Ready for your close-up, Mr Hiddleston?

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British actor Tom Hiddleston and director Joanna Hogg, who first met for ‘Unrelated’, have reunited again for ‘Archipelago’. Dave Calhoun meets them. Photography Rob Greig.


Hiddleston and Hogg. They sound like a firm of crusty accountants in a Dickens novel. But this partnership is strictly cinematic. Joanna Hogg is a 49-year-old British director and Tom Hiddleston is a 30-year-old British actor whose first film role was as a cocky, ex-public school teenager in Hogg’s debut feature, ‘Unrelated’ (2007), a story of a troubled woman on holiday in Italy with a bunch of well-off friends and their privileged kids.

Since ‘Unrelated’, Hiddleston has been busy in front of the camera and Hogg has been busy winning acclaim for her first film and planning a second. Impressively, Hiddleston already has films by Terence Davies (‘The Deep Blue Sea’), Kenneth Branagh (‘Thor’), Woody Allen (‘Midnight in Paris’) and Steven Spielberg (‘War Horse’) in the can. None of which stopped him returning to work with Hogg on ‘Archipelago’, which opens next week and again explores territory of upper-middle-class personal and family discord.

Set and shot entirely on Tresco, in the Isles of Scilly, ‘Archipelago’ is another portrait of people on holiday. This time, Hiddleston is Edward, the elder of two siblings on a break with their mother but without their father, whose absence distresses them all. Dysfunction rules the roost as Edward puts on a brave face, rain lashes against their holiday home and a hired cook tip-toes through the emotional minefield of this family.

Tom, you must have enjoyed ‘Unrelated’ to come back again?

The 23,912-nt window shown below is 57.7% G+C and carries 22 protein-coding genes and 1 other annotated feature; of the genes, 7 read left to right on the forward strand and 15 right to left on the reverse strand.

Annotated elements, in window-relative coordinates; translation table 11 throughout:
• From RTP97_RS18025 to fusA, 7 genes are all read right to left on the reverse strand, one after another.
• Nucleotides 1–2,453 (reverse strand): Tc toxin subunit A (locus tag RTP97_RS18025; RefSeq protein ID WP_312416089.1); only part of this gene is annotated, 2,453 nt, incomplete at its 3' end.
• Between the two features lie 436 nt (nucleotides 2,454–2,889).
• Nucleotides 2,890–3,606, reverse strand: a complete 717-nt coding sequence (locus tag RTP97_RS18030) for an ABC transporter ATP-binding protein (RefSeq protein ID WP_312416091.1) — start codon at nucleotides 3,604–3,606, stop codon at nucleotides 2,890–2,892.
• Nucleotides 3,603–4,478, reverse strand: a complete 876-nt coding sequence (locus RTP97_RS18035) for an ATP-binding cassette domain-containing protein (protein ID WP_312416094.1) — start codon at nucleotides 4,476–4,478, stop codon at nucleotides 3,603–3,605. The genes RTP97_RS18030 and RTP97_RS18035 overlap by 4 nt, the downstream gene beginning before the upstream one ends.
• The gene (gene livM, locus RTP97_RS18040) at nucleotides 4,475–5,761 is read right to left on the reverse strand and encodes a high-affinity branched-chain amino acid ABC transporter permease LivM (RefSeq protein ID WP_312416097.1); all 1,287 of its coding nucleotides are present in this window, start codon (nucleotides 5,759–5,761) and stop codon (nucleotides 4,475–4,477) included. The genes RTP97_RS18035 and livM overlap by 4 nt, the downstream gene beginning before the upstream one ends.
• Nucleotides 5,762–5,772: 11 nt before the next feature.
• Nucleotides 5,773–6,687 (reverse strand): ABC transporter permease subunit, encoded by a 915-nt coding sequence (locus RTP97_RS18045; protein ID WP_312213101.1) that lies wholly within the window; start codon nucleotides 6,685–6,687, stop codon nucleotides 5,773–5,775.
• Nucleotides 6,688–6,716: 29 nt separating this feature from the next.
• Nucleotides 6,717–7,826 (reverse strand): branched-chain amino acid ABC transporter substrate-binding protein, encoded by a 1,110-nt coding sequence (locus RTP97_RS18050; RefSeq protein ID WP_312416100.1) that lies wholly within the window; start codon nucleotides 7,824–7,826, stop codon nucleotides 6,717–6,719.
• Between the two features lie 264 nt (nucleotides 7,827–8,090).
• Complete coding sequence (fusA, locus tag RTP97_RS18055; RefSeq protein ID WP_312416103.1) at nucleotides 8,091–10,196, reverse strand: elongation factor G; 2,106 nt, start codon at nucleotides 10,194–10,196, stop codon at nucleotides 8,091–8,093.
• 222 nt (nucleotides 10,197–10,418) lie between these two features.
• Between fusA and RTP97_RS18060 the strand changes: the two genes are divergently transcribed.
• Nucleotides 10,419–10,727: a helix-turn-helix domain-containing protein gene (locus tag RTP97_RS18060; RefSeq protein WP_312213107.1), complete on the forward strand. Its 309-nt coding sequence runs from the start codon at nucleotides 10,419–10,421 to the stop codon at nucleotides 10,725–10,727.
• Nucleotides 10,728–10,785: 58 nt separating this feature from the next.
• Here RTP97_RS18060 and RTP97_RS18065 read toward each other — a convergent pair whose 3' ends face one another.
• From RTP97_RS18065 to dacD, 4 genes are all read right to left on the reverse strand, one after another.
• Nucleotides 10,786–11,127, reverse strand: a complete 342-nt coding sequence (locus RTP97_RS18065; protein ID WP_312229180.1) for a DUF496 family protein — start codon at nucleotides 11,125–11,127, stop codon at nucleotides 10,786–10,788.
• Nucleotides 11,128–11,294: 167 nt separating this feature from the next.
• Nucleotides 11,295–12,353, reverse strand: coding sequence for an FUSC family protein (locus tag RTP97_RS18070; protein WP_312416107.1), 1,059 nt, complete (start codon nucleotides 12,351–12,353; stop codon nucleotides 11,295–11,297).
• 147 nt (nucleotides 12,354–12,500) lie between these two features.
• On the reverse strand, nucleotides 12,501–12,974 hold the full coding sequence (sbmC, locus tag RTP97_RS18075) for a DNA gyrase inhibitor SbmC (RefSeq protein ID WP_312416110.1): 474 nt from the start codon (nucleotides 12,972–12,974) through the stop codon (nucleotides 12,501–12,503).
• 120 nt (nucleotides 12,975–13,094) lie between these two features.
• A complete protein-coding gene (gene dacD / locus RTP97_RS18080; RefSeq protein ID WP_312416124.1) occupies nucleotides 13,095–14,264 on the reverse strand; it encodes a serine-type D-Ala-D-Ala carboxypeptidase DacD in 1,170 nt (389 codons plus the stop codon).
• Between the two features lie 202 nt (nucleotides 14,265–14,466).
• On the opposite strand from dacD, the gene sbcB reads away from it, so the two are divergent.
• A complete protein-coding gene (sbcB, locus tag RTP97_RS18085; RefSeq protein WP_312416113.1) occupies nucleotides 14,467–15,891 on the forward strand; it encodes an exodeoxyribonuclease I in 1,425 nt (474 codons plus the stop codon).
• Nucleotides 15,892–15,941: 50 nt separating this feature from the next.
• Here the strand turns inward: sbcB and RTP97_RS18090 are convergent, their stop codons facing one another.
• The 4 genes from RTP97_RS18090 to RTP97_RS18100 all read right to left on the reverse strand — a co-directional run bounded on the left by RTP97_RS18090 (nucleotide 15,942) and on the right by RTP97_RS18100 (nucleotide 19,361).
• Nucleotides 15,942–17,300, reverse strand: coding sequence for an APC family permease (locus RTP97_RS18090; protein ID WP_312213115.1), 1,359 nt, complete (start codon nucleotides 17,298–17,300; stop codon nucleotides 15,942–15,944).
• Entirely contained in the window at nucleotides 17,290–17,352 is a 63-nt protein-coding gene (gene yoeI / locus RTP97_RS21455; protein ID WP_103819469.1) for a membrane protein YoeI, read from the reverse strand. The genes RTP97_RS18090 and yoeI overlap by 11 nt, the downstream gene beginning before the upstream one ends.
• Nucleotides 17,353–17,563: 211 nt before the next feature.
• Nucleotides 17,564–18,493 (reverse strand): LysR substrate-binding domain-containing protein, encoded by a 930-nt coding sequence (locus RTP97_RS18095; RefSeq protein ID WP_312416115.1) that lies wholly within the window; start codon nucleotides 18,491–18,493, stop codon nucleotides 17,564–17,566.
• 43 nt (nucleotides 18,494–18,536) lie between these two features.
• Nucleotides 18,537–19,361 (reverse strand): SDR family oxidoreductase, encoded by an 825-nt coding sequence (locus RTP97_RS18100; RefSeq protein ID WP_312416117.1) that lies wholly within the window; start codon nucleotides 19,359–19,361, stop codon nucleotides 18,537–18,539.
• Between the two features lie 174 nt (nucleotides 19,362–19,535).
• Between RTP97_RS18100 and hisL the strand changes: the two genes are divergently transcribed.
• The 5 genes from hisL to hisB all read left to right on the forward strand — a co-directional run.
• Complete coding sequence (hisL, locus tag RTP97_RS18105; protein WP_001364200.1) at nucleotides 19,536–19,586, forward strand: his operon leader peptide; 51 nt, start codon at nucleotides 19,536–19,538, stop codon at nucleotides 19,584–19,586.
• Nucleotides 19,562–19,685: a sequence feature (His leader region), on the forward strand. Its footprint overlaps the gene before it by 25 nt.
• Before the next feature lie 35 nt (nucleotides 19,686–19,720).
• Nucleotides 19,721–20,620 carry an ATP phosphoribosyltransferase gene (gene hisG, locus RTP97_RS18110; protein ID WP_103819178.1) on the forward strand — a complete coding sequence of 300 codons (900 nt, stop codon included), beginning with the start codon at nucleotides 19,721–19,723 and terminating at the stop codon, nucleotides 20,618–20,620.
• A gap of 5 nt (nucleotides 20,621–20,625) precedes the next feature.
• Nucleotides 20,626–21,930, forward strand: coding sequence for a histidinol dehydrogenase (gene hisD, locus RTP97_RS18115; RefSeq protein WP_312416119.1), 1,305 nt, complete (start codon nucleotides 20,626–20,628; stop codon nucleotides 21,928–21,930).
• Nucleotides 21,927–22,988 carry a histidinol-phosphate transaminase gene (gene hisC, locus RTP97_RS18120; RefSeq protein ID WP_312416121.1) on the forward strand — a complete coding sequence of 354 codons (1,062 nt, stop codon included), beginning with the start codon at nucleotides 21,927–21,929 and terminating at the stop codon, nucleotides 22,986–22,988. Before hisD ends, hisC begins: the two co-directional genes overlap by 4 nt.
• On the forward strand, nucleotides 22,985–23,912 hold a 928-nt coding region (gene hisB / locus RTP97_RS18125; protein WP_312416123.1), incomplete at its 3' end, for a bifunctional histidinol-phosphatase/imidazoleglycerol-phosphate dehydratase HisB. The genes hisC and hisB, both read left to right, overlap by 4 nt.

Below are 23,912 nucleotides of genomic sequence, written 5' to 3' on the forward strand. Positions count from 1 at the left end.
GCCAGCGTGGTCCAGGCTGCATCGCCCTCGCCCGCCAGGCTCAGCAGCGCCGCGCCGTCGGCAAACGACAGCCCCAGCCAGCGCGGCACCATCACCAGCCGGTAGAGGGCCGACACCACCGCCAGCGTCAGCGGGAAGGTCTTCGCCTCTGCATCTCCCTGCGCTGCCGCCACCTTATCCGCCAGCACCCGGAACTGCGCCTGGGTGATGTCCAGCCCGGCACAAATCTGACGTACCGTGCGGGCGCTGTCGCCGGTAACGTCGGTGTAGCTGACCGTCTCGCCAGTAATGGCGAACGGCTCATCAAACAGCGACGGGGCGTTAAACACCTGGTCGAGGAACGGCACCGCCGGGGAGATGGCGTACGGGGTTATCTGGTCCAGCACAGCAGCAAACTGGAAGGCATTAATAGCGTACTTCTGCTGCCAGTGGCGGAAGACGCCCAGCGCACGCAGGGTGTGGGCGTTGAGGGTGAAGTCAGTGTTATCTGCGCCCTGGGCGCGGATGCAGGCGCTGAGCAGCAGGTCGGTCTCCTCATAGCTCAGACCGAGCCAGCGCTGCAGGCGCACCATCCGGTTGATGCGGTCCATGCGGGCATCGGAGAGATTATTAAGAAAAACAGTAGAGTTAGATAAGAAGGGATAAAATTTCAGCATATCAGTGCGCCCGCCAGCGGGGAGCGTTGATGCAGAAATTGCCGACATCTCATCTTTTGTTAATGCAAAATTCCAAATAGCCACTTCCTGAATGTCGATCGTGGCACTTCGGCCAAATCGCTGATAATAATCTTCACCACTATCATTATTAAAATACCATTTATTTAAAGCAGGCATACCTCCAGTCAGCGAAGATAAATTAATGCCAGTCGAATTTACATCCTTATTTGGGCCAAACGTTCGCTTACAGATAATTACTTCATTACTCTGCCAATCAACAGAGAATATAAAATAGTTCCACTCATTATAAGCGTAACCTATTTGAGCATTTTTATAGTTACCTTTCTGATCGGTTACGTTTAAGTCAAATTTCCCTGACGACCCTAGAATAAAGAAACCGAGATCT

Tom Hiddleston ‘Yes, “Unrelated” was my first ever film. I think you knew that at the time, Joanna?’
Joanna Hogg ‘Yes, I knew it and wasn’t remotely worried.’
TH ‘I wasn’t either, oddly.’
JH ‘In fact, I liked it. You had done “The Gathering Storm” for TV, but you weren’t immersed in a filming world.’

Tom, how did you land that role? 
TH ‘It was so strange. I was two weeks out of Rada. When you leave, there’s a strange period when you’re trying to work out how to handle audtions. It was a heatwave and I was watching the Italian film “The Consequences of Love” at the Curzon Soho and got this text from my agent which said, “Call me right now, where are you?” He told me, “You’ve got to be at Bafta in 20 minutes.” I was wearing flip flops, shorts and a T-shirt, and said I couldn’t go in this gear. He said, “Just apologise for looking scruffy.” Little did I know I’d dressed in character. I was disarmed and quite open in that first meeting.’
JH ‘I think I’m put off when actors come in who’ve rehearsed something and it’s all very slick.’
TH ‘I felt quickly like I understood the character of Oakley in “Unrelated”. I’d never been him. At 19, I was not an alpha male. But I knew those people. I knew his demons and his confidence. I also understood families who had been dysfunctional but were becoming a new unit, with new members.’

Joanna, the family in ‘Unrelated’ might once have been dysfunctional, but in ‘Archipelago’ we have a family that’s right in the middle of that state.
JH ‘Completely, right in the heart of it, and that was my aim. I wanted to see all those mechanics under the microscope. Tom, Edward got under your skin, didn’t he? “Unrelated” was light-hearted, it was like you were on a holiday, but Edward is passive and has a great weight on top of him.’